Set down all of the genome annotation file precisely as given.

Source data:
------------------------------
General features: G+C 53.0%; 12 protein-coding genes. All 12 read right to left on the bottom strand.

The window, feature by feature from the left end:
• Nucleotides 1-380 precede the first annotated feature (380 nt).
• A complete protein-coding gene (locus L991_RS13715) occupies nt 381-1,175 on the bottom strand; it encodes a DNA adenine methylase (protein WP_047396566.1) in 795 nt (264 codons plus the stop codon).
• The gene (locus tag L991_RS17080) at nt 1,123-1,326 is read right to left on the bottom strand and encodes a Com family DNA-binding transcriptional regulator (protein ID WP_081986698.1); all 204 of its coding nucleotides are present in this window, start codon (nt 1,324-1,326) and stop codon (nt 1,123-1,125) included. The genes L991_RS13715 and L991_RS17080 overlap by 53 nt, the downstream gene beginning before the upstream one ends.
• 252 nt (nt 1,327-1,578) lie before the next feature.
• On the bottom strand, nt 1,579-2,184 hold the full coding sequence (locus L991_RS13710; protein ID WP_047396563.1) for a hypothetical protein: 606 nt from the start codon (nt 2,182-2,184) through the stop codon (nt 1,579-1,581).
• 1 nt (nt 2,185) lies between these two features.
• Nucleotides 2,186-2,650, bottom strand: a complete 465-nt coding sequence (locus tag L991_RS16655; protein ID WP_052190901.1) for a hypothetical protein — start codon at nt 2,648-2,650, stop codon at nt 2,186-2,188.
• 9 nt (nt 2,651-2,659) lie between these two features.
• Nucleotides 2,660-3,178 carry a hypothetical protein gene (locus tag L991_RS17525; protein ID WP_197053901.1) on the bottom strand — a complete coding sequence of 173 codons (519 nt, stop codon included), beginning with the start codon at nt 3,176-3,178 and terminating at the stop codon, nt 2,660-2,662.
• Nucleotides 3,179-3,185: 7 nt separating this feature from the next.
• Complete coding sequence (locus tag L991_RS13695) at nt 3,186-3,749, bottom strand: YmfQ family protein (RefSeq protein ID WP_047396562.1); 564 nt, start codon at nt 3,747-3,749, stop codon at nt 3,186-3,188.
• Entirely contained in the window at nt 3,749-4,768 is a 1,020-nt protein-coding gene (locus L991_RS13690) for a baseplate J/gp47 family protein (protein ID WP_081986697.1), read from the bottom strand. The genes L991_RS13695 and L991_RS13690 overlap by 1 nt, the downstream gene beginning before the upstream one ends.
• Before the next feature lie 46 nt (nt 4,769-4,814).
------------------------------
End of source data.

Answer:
General features: G+C 53.0%; 12 protein-coding genes. All 12 read right to left on the bottom strand.

The window, feature by feature from the left end:
• Nucleotides 1-380 precede the first annotated feature (380 nt).
• A complete protein-coding gene (locus L991_RS13715) occupies nt 381-1,175 on the bottom strand; it encodes a DNA adenine methylase (protein WP_047396566.1) in 795 nt (264 codons plus the stop codon).
• The gene (locus tag L991_RS17080) at nt 1,123-1,326 is read right to left on the bottom strand and encodes a Com family DNA-binding transcriptional regulator (protein ID WP_081986698.1); all 204 of its coding nucleotides are present in this window, start codon (nt 1,324-1,326) and stop codon (nt 1,123-1,125) included. The genes L991_RS13715 and L991_RS17080 overlap by 53 nt, the downstream gene beginning before the upstream one ends.
• 252 nt (nt 1,327-1,578) lie before the next feature.
• On the bottom strand, nt 1,579-2,184 hold the full coding sequence (locus L991_RS13710; protein ID WP_047396563.1) for a hypothetical protein: 606 nt from the start codon (nt 2,182-2,184) through the stop codon (nt 1,579-1,581).
• 1 nt (nt 2,185) lies between these two features.
• Nucleotides 2,186-2,650, bottom strand: a complete 465-nt coding sequence (locus tag L991_RS16655; protein ID WP_052190901.1) for a hypothetical protein — start codon at nt 2,648-2,650, stop codon at nt 2,186-2,188.
• 9 nt (nt 2,651-2,659) lie between these two features.
• Nucleotides 2,660-3,178 carry a hypothetical protein gene (locus tag L991_RS17525; protein ID WP_197053901.1) on the bottom strand — a complete coding sequence of 173 codons (519 nt, stop codon included), beginning with the start codon at nt 3,176-3,178 and terminating at the stop codon, nt 2,660-2,662.
• Nucleotides 3,179-3,185: 7 nt separating this feature from the next.
• Complete coding sequence (locus tag L991_RS13695) at nt 3,186-3,749, bottom strand: YmfQ family protein (RefSeq protein ID WP_047396562.1); 564 nt, start codon at nt 3,747-3,749, stop codon at nt 3,186-3,188.
• Entirely contained in the window at nt 3,749-4,768 is a 1,020-nt protein-coding gene (locus L991_RS13690) for a baseplate J/gp47 family protein (protein ID WP_081986697.1), read from the bottom strand. The genes L991_RS13695 and L991_RS13690 overlap by 1 nt, the downstream gene beginning before the upstream one ends.
• Before the next feature lie 46 nt (nt 4,769-4,814).